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Photography

Video thumbnail for youtube video Using Flashes for Skateboarding Photography - The Phoblographer

One of the best ways to capture extreme sports athletes in their environment is to use a flash. Flash helps to add drama to a scene while also letting you control exactly where you want the light to come from. Combine this with use of a fisheye and you’re usually well equipped to create awesome images.

Take skateboarding for example: photographer Sam McGuire shot a video a little while back on the importance of flash duration when photographing skaters. Flash duration essentially takes over whatever the shutter speed is and works to stop fast moving motion. Typically, studio strobes have much faster flash duration than speedlights and can freeze motion like a skateboarder grinding a rail.

Sam explains that flash durations are measured in fractions of a second, just like shutter speeds. “The faster the flash duration, the sharper your image will be” says Sam.

His video on using flashes for skateboard photography is after the jump.

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FAROE-11

All images by Daniel Zvereff. Used with permission.

Photographer Daniel Zvereff was featured last year on the Phoblographer for his Introspective project. During that time Mr. Zvereff was on a tour of self-discovery that we’re sure many photographers and artists take. Interestingly, the project used Kodak Aerochrome to turn greens in his images into purples. Since then, Daniel has completed a number of other personal projects: with one of our favorites being his journey to the island of Faroe. Faroe is an island where there are quite literally more sheep than people.

Beginning a documentary project like this takes planning and lots of thought. So we chatted with Dan about what it’s like to be a documentary photographer and the Faroe project.

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Chris Gampat The Phoblographer Leica XE product images (1 of 10)ISO 4001-160 sec at f - 2.5

Want more useful photography tips? Click here.

Yes, many of you photographers love to complain about vignetting. But you can actually embrace it and use it creatively. We’ve talked about proper techniques to making your images look sharper and making colors pop out more, but another way to emphasize a subject more in an image is to add a vignette to it. Chances are that based on your composition of a scene, the subject will be somewhere around the center or on one of the intersecting points of the rule of thirds. A vignette will make someone stare at your image and complete ignore the blacked out areas.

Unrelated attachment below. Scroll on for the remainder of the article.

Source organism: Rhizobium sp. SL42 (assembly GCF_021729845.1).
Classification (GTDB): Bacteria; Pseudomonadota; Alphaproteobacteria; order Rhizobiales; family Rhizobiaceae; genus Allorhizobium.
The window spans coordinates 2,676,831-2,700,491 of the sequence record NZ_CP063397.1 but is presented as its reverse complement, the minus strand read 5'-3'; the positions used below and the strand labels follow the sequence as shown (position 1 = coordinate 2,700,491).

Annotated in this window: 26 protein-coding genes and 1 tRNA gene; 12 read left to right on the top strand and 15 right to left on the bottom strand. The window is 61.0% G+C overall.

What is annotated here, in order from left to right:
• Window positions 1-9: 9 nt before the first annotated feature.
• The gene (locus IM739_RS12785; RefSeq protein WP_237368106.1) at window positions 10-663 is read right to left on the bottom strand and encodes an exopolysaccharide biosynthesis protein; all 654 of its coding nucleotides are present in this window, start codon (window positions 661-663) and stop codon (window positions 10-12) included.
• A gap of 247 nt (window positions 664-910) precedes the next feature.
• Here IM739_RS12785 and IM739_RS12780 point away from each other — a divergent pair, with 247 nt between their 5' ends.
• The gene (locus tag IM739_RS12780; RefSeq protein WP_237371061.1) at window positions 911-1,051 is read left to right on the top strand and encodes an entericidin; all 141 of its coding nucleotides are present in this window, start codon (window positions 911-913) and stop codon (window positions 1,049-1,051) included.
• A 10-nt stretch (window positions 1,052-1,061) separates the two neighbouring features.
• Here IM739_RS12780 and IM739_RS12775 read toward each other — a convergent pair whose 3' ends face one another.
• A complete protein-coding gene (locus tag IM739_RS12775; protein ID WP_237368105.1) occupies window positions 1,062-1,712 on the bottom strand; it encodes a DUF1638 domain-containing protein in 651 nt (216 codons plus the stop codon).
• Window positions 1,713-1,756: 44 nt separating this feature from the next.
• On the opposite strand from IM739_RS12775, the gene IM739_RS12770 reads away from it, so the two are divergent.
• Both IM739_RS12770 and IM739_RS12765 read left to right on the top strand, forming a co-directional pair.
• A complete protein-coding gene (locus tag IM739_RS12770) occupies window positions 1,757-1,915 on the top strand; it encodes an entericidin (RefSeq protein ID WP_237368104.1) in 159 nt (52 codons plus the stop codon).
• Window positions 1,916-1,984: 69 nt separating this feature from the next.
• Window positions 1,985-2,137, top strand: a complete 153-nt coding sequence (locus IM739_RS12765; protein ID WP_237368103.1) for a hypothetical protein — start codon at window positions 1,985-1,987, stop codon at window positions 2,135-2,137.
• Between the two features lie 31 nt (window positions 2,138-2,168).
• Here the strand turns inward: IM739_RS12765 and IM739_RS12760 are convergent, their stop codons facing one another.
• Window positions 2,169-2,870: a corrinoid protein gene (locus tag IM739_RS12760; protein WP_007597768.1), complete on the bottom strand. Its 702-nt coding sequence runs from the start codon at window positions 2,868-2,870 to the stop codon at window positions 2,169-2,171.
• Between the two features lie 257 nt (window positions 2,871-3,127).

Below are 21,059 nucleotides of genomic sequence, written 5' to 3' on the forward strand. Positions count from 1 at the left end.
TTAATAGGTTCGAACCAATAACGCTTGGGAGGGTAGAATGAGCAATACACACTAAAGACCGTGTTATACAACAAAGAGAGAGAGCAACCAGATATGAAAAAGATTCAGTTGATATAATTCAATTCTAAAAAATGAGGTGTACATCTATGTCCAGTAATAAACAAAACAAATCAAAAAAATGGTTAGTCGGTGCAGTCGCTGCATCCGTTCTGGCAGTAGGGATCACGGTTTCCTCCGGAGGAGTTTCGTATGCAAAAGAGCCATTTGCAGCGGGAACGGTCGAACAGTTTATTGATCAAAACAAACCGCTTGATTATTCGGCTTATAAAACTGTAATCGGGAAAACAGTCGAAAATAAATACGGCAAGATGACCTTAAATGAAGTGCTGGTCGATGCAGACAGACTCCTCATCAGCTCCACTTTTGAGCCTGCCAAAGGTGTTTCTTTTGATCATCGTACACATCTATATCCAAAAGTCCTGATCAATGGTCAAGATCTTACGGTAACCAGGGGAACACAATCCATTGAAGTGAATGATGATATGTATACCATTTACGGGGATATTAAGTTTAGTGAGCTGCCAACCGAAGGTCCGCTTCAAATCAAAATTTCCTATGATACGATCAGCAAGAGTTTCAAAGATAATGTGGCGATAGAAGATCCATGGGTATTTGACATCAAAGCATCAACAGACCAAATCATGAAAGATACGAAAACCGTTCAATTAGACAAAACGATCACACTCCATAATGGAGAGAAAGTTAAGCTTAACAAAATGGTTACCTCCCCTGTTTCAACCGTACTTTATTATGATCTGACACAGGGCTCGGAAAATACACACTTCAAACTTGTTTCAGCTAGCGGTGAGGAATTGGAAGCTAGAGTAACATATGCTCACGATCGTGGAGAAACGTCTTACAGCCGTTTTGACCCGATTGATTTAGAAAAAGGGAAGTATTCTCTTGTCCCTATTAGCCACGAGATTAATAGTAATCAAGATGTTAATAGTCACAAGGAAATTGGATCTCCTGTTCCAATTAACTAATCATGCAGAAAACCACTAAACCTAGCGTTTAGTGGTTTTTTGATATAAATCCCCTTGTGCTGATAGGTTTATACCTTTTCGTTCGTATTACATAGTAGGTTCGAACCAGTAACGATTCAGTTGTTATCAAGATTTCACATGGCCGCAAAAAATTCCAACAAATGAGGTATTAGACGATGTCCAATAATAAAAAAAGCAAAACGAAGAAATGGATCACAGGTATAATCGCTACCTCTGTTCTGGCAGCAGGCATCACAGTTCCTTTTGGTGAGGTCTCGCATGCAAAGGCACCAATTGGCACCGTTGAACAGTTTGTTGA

Of course, this doesn’t need to be a heavy vignette but we can’t tell you how many times we’ve used vignettes on product photos on this site and not a single person has sat there and complained.

If your creative vision calls for it, light vignetting can be a great thing and because of the way the human eye works, it will put higher emphasis on your subject in addition to making them pop out more on a screen or on print.

Beyond this, we recommend bumping up the contrast and tweaking the black levels. But those are all part of the process involving making your images look sharper that we linked to above.

Give it a try: and don’t be afraid to do something that the mainstream may say otherwise.



Chris Gampat The Phoblographer Cinematic look images (1 of 1)ISO 8001-100 sec at f - 2.5

Have you ever watched a movie and loved the intimate look of the scenes? Movies and cinema usually have scenes with just the subject in focus and otherwise lots and lots of bokeh. The reason for the DP choosing this cinematic style is because they’re trying to get you to focus on particular subjects to tell their story. And when it comes to story telling, it proves to be quite effective and beautiful at the same time.

Cinema and photography are very related and getting images like this is fairly simple to do. Here’s how.

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Chris Gampat The Phoblographer Canon G1X review images (18 of 28)ISO 1001-8 sec at f - 2.0

The Golden Hour is one of the best times for you to go out and shoot photos. But this weekend, you only have a small window to time to go out there and do it. So make the most of it! Here are some projects to get you started! [click to continue…]

tous les memes--2

All images by Natalia O. Used with permission.

Natalia O is a photographer who recently had an image selected as a finalist in the EyeEm awards last month. She has a focus on surreal and conceptual images for her artistic side, but she didn’t always shoot like this. Natalia moved to Canada from Russia at the age of 12. After finishing her Art degree at University of Toronto, she started working part time at a bank, meanwhile growing her photography business by shooting weddings and family pictures, as well as expanding her conceptual portfolio.

“Apart from work, I actually enjoy looking up Photoshop tutorials and getting the satisfaction out of finishing my own little photography projects. I also have a soft spot for old cameras, chocolate and French accents.” says Natalia. And some of that has influence over her surreal photography.



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